The Honey Trap is a deceptive technique that Hollywood fairly gushes over. Why not? It has all the elements of sex, lies and eventual betrayal. In this piece of tradecraft, it is usually, but not always, the femme fatale who seduces the enemy to extract intelligence.
Mata Hari, a brilliant and exotic Dutch dancer, is a sterling example of the use of female charms to gather military intel. She was a very successful spy for the Germans during the First World War.
But, in 1917, when the French finally caught on to her acts of deception, she took her final bow before a firing squad. So, maybe she wasn’t all that brilliant, after all.
When you want to conduct a military operation and have it blamed on someone else, you initiate the trusty old False Flag ruse. Using uniforms, language and known methods of operation (M.O.) of another entity or group, (preferably your enemy) just blaze away, and wait for the fallout to land on your adversary’s head.
A great way to get intelligence from another entity is to recruit someone within that group or organization. Just set the target up in a compromising situation or appeal to their lust for money or, perhaps, more sordid inclinations and you’ve got them hooked. Now, just reel them in when you need intel.
When this is not possible, you can use the Legend technique to acquire intelligence. You simply send in a credentialed and qualified applicant for a job with the target organization. This is a lot cheaper and less complicated than the recruitment technique described above, plus you know the intelligence is top quality, or “sterling,” as they say.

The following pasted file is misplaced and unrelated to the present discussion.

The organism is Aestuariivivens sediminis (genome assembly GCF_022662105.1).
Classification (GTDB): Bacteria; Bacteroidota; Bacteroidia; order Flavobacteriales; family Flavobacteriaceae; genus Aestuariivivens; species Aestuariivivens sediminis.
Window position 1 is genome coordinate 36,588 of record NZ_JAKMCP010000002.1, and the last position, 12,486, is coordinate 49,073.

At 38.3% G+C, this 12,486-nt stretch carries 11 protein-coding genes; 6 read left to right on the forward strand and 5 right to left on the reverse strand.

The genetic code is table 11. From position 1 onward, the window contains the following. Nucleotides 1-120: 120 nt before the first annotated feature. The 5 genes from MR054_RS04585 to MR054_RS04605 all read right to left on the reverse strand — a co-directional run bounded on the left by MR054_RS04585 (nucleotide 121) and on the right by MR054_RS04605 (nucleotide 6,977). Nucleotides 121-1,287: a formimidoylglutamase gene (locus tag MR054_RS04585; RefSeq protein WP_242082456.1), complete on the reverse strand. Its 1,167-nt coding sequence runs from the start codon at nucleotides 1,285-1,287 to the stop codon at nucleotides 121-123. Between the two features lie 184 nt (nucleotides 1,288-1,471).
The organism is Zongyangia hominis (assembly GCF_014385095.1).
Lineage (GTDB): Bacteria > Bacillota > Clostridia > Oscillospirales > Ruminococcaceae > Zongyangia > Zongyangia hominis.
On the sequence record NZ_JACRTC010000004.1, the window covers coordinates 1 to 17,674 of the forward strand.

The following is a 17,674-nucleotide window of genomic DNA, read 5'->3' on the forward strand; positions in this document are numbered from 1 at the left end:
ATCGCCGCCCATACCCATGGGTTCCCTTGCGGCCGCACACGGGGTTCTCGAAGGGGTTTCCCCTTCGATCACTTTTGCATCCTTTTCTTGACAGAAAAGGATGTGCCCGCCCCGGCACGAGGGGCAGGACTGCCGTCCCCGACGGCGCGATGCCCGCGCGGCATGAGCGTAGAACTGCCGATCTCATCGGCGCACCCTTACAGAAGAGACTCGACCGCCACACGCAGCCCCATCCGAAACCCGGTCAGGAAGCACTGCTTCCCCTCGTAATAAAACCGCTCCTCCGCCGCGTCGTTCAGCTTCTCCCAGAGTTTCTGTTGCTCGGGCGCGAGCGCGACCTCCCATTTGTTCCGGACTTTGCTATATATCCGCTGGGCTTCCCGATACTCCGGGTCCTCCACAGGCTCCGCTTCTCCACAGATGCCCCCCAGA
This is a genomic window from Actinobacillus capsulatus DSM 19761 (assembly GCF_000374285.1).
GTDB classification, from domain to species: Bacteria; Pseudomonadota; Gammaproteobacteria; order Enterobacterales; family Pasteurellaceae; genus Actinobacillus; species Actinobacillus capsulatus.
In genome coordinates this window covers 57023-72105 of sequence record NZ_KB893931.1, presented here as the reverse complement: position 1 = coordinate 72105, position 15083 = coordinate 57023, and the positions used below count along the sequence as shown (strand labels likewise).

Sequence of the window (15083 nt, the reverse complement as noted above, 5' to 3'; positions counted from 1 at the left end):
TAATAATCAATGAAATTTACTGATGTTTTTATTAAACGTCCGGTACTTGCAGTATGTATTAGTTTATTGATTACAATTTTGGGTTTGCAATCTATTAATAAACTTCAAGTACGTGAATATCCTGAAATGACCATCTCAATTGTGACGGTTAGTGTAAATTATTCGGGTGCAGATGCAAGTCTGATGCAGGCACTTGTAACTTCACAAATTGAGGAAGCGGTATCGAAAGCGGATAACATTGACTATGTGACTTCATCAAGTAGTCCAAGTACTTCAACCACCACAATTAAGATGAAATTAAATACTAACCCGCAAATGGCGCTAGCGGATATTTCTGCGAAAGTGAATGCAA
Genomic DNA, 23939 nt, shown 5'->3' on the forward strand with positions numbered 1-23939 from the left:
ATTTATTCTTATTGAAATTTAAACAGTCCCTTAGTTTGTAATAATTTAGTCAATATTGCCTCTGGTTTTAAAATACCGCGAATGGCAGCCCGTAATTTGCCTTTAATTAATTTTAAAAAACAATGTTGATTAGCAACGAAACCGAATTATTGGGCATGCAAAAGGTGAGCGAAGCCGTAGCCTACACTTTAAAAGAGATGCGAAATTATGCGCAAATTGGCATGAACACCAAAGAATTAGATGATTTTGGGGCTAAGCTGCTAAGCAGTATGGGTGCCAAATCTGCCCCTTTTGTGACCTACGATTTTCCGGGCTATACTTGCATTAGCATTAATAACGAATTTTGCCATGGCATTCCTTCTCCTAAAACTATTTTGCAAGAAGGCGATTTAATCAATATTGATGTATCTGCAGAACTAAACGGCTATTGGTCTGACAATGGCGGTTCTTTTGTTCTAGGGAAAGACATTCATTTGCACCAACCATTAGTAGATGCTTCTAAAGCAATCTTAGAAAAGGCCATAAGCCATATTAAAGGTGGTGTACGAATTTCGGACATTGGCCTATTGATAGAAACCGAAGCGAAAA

These are just a few of the strategies used by intelligence agencies. But even with the best efforts, the intelligence you get may not be accurate. As one retired MI5 officer said, “You always have to remember that things get a bit murky in the profession of deception and lies. Two lies become a half-truth, and two half-truths become a whole truth.”
By now, you have probably heard of a Cold War Era secret CIA program called MK Ultra. Considered an illegal program, MK Ultra explored unorthodox interro- gation techniques and ran in various iterations from 1953 until 1973.
This program was designed to enhance interrogation techniques by using psychoactive drugs such as LSD, mescaline, etc.
Another portion of the program dabbled in mind-control techniques, picking up where the Japanese and Nazis left off at the end of World War II. MK Ultra was also alleged to have administered LSD to prisoners, drug addicts, and even CIA employees without their knowledge.
There are several documented deaths linked to the experiments, and it is presumed there are more that were kept secret.
But, an unknown aspect of the overall MK Ultra program came to light in the last couple of decades, and it has to do with the practice of magic. During the early years of the program, the CIA hired a famous magician named John Mulholland to write a training manual on deception.
The Official CIA Manual of Trickery and Deception, as it is titled, taught agents the art of sleight-of-hand. It is easy to see how these skills could be employed to plant bugs, contraband, or even slip someone a “Mickey.”
Although the agency thought that all of the copies of this manual were destroyed in 1973, one eventually surfaced. And one is all it took to make it widely available to the public. You can get your very own paperback copy on Amazon for a mere $11.59 – with 2-day shipping.
In next week’s For Your Consideration, we will conclude this series by exploring some of the more bizarre forms of deception in nature. We will also examine what may be the most improbable form of deception out there; self-deception. Or, maybe not so improbable!